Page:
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191 - 200 of 252 results for: ANTHRO

ANTHRO 322: From Biopolitics to Necropolitics and Beyond

This seminar examines scholarship produced and informed by Michel Foucault and Giorgio Agamben, particularly as relating to biopolitics, governmentality, subjectification, and death. Focus is given to how anthropology and related disciplines have been applying, challenging, and extending these areas of thought in order to address contemporary predicaments. Prerequisite: consent of instructor.
Terms: Win | Units: 5

ANTHRO 323: Graduate Seminar in Economic Anthropology

Classical and contemporary anthropological perspectives on topics such as money, markets and exchange; capitalist and non-capitalist modes of production; class and socio-economic differentiation; globalization and neoliberalism; and the social and cultural construction of the object, "the economy". Prerequisite: consent of instructor.
Last offered: Autumn 2020

ANTHRO 324: Political Anthropology

An anthropological approach to politics through bringing anthropological ways of thinking and modes of analysis to bear on key presuppositions of modern Western political thought. Ideas of rights, the individual, society, liberty, democracy, equality, and solidarity; ethnographic accounts used to identify the limits of conventional analytical approaches and to document the forms of politics that such approaches either ignore or misunderstand. Prerequisite: consent of instructor.
Last offered: Autumn 2019

ANTHRO 326: Postcolonial and Indigenous Archaeologies

The role of postcolonial and Indigenous archaeologies as emergeant disciplinary activities within contemporary society. Community based archaeologies; the roles of oral history, landscape, and memory; archaeology as political action; and history in archaeological projects. The emergence of Indigenous archaeology within N. America in relation to limitations imposed by processual or new archaeology; and NAGPRA, Kennewick, essentialism, and terminal narratives within this context. Prerequisite: consent of instructor.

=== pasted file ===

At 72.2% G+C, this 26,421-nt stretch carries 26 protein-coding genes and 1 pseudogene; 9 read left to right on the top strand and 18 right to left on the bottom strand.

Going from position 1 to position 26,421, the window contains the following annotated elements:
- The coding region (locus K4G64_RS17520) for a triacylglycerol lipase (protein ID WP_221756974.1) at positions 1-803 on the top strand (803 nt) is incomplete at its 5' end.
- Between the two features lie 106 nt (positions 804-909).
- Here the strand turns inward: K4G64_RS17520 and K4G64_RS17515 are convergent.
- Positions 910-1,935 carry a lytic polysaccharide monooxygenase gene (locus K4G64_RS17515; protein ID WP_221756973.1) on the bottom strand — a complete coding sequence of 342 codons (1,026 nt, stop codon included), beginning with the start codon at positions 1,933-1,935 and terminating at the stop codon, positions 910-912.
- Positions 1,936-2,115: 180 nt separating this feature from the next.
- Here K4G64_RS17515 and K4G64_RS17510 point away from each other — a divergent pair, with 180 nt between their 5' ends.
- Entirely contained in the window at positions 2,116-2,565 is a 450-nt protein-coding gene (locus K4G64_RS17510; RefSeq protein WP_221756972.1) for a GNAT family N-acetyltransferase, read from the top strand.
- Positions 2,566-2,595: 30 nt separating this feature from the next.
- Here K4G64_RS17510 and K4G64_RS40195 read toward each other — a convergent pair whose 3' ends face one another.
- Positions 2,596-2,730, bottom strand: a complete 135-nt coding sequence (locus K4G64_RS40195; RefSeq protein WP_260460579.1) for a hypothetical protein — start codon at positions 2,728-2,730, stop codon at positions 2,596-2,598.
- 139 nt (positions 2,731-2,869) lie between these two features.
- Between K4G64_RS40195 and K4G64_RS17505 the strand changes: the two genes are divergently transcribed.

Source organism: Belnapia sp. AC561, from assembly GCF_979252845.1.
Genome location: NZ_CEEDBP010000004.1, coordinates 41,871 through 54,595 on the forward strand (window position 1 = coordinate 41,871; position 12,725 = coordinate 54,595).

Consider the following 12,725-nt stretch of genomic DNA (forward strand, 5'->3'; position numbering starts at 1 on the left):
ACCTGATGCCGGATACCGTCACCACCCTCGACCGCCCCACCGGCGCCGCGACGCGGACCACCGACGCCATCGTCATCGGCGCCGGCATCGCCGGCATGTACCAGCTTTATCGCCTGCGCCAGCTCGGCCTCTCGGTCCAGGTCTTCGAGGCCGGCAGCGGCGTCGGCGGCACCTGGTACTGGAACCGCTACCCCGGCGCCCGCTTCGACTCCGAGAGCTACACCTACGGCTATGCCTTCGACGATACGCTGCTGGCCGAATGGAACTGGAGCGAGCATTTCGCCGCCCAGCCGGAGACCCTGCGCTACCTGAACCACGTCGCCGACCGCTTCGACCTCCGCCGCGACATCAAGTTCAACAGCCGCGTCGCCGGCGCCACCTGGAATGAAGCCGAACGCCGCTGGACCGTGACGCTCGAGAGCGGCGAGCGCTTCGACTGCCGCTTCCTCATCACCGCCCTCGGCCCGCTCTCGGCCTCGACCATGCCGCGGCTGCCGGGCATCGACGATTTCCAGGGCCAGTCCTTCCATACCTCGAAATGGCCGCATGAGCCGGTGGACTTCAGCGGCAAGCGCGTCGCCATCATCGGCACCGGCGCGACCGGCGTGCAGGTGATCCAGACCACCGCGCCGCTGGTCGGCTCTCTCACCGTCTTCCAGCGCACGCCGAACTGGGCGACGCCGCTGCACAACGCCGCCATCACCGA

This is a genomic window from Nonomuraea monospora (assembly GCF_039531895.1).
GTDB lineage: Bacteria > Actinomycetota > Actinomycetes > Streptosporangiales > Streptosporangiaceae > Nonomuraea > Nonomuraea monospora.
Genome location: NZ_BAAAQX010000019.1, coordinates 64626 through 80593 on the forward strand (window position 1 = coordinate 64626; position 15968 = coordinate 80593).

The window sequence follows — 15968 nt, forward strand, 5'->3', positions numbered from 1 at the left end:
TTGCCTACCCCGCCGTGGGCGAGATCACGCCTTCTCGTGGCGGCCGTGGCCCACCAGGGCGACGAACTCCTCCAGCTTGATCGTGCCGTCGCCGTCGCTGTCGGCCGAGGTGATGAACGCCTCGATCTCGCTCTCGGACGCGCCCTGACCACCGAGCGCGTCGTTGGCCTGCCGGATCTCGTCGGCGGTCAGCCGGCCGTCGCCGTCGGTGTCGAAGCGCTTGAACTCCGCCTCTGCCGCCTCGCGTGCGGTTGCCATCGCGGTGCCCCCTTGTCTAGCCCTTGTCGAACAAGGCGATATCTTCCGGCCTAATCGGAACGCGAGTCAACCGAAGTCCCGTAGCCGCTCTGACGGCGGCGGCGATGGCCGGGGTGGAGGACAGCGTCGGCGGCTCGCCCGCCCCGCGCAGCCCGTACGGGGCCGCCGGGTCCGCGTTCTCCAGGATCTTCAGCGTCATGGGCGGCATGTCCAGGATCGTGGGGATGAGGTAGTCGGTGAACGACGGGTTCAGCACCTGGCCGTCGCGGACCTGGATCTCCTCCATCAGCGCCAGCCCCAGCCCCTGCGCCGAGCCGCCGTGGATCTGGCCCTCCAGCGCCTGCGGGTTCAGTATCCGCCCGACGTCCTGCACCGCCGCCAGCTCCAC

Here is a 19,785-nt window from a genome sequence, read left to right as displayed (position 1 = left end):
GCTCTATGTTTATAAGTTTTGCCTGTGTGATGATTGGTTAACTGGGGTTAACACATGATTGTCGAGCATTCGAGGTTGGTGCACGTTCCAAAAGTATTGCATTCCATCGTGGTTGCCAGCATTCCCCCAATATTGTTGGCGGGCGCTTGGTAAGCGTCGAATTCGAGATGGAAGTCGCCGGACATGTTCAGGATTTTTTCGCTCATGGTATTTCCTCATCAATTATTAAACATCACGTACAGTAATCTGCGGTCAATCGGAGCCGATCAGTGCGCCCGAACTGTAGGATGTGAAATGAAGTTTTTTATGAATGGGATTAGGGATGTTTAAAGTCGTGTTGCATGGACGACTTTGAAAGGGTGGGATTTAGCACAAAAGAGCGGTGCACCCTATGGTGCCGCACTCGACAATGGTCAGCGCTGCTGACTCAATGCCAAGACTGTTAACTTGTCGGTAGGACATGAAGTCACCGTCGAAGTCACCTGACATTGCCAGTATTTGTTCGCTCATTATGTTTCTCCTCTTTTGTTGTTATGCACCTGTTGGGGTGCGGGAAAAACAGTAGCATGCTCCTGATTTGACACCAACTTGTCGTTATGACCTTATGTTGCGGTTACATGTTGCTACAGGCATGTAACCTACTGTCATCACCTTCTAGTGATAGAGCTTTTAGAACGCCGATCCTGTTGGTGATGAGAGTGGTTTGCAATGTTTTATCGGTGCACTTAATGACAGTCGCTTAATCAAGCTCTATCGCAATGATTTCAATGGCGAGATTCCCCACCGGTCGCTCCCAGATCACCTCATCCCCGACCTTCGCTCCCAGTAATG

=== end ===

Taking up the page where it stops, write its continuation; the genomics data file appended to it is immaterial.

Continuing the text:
Last offered: Spring 2018

ANTHRO 330A: The Archive: Form, Practice, Thought

This seminar offers a wide-ranging exploration of the `archive.' Drawing from ethnography, social theory, philosophy, photography and literature, we will examine the archive's diverse material, narratological and structural dimensions, its epistemological, political and representational functions, processes of archivisation and recuperation, and related domains of experience, memory, absence and loss. Prerequisite: consent of instructor
Terms: Spr | Units: 5
Instructors: Garcia, A. (PI)

ANTHRO 331: Populism

This course examines the concept of populism. Course readings include works in political theory and recent ethnographies. We will ask how these texts reframe core problems in anthropology, including the affective dimensions of social life, relations of friend and enemy, and theories of language and signification.nPre-requisite by instructor consent.
Terms: Win | Units: 5

ANTHRO 332: Anthropology of Ethics

Recent decades have witnessed what some scholars have termed an ethical turn in anthropology. This course explores the emergence of this field of study, asking the following questions: What has motivated a renewed anthropological interest in the subject of ethics? How has a focus on ethics enabled the development of new theoretical currents in the discipline? To what extent have anthropological studies of ethics provided new understandings of traditional topics, concerning social hierarchy, power relations, embodiment, and subject-formation?
Last offered: Spring 2018

ANTHRO 337: VOICES

This course takes an anthropological perspective on psychotic voices, voices of resistance (mad and sane), voices of authority, voices of spirit, the sense of communication from another seen or unseen. We end with the writer's voice and how students can cultivate their own voice. We read first person examples and a range of theory, including Bakhtin, Lacan, Willy Apollon, Piaget and Vygotsky, and Elyn Saks, Zora Neale Hurston, Zadie Smith and EB White. Texts may shift depending on student input.nPrerequisite: Instructor approval
Last offered: Autumn 2020

ANTHRO 338B: History and Memory

How are history and memory important in the making of collective and public memory? This seminar draws together an interdisciplinary collection of readings with an aim to provide a foundation for seminar participants¿ projects, both historical and contemporary projects. We will explore critiques of the practice of gathering material, i.e., archival and oral histories as well as delve into experimental forms that combine improvisational approaches to history and critique in an effort to develop a methodological tool kit that allows for a push beyond established projects.
Last offered: Winter 2018

ANTHRO 339: Anthropology of Religion (RELIGST 343X)

This course presents classic and contemporary work on the anthropology of religion: Durkheim Elementary Forms of the Religious Life; Levy-Bruhl; Primitive Mentality; Douglas Purity and Danger; Evans Pritchard Nuer Religion; and recent ethnographies/scholarly work by Robbins, Keane, Keller, Boyer, Barrett, and others. Prerequisite: consent of instructor
Last offered: Spring 2020
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